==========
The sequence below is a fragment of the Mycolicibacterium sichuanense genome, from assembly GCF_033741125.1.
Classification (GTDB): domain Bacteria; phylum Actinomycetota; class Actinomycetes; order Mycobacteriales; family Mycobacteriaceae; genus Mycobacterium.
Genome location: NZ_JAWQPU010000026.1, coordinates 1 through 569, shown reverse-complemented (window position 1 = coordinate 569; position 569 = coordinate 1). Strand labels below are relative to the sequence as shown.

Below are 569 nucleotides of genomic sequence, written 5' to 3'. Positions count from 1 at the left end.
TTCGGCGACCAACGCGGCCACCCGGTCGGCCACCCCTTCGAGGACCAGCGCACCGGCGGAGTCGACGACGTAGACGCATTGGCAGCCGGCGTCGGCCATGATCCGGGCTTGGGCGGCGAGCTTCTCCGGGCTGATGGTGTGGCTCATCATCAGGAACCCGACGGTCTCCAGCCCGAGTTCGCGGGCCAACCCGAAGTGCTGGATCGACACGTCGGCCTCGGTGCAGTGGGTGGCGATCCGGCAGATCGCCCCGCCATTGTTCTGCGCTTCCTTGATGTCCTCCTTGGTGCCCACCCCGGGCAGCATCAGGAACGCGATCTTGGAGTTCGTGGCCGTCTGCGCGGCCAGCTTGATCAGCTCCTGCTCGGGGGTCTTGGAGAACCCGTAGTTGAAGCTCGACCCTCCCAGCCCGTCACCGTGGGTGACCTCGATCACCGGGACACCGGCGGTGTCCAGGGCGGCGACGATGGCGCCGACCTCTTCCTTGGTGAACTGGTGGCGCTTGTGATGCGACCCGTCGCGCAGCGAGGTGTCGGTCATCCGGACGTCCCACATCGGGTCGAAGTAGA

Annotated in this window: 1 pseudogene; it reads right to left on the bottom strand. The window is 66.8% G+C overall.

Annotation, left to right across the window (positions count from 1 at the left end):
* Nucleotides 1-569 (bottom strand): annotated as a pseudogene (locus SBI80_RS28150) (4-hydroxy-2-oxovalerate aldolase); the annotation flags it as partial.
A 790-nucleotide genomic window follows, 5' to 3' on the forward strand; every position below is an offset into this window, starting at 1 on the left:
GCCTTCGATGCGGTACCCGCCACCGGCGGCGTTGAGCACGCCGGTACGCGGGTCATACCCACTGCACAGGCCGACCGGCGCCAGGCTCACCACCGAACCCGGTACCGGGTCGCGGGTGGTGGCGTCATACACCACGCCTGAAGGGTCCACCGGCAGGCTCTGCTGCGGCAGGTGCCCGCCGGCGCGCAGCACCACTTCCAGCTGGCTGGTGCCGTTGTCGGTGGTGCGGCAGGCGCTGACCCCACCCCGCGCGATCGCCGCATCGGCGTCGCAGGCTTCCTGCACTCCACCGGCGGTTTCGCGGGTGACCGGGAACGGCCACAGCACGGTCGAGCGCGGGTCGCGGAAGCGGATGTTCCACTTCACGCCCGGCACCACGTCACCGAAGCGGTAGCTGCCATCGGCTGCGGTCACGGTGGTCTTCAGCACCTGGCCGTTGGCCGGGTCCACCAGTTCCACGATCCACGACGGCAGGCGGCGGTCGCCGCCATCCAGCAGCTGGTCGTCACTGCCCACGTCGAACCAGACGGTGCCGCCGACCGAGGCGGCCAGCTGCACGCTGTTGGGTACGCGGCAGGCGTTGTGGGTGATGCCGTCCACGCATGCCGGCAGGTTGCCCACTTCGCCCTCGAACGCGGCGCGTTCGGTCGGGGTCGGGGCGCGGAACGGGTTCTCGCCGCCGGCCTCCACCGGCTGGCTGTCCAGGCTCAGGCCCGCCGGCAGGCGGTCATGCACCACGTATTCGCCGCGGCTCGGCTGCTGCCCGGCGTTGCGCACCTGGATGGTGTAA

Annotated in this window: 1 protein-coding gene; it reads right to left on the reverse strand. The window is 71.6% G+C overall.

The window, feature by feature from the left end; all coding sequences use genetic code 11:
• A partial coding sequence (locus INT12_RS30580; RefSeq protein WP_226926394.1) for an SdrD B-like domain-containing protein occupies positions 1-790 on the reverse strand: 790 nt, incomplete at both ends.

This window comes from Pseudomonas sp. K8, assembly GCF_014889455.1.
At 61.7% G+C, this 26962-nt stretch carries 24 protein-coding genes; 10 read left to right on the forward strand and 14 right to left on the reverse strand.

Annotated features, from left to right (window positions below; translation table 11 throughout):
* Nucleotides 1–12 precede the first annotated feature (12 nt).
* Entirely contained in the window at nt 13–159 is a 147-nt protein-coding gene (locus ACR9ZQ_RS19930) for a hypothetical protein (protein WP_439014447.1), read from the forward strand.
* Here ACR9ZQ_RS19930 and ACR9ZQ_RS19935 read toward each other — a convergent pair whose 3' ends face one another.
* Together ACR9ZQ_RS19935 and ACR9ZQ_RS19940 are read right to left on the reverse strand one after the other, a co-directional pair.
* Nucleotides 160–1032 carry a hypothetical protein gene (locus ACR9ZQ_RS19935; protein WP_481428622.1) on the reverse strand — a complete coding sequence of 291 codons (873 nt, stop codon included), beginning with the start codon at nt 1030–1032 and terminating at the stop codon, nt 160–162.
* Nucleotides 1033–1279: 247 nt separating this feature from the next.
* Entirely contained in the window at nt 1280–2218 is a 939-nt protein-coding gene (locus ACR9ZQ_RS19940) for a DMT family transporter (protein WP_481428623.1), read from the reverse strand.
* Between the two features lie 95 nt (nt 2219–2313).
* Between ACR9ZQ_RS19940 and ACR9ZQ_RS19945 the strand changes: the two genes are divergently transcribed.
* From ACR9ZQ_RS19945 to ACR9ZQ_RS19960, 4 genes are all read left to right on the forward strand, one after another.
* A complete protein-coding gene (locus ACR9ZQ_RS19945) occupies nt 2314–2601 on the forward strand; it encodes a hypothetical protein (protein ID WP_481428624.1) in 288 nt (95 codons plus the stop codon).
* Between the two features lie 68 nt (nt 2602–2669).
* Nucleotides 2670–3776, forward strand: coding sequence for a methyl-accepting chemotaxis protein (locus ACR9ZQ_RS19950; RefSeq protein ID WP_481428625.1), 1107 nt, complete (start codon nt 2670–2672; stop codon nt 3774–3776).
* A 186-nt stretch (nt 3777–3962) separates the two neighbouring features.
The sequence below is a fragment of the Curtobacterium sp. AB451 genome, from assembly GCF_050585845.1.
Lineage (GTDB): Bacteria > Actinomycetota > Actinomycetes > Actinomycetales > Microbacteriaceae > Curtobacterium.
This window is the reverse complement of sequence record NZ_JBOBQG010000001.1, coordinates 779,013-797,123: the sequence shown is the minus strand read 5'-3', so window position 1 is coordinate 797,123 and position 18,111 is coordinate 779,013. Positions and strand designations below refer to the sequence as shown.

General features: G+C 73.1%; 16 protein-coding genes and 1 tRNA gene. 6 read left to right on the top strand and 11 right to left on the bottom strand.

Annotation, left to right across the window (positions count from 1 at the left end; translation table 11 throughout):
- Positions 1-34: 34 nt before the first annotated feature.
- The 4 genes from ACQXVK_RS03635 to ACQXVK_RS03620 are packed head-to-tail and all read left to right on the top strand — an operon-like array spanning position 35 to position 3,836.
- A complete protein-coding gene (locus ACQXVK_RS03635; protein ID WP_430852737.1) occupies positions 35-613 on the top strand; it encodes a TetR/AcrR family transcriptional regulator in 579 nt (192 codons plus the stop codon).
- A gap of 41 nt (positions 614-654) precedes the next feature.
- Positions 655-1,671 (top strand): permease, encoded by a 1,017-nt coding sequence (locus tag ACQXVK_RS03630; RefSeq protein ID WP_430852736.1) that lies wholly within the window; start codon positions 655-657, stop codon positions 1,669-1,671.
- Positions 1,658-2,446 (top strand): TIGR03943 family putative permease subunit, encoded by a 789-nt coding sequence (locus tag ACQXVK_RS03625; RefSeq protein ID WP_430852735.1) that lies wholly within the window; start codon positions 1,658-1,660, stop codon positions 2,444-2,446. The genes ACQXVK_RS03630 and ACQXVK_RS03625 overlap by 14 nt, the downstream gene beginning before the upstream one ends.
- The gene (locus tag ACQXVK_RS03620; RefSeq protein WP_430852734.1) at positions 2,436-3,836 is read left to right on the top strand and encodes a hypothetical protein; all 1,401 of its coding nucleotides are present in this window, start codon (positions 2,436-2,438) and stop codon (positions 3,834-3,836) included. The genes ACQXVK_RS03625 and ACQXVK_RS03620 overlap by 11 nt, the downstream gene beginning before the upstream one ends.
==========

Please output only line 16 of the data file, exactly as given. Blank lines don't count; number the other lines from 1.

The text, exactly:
Annotated features, from left to right (window positions below; translation table 11 throughout):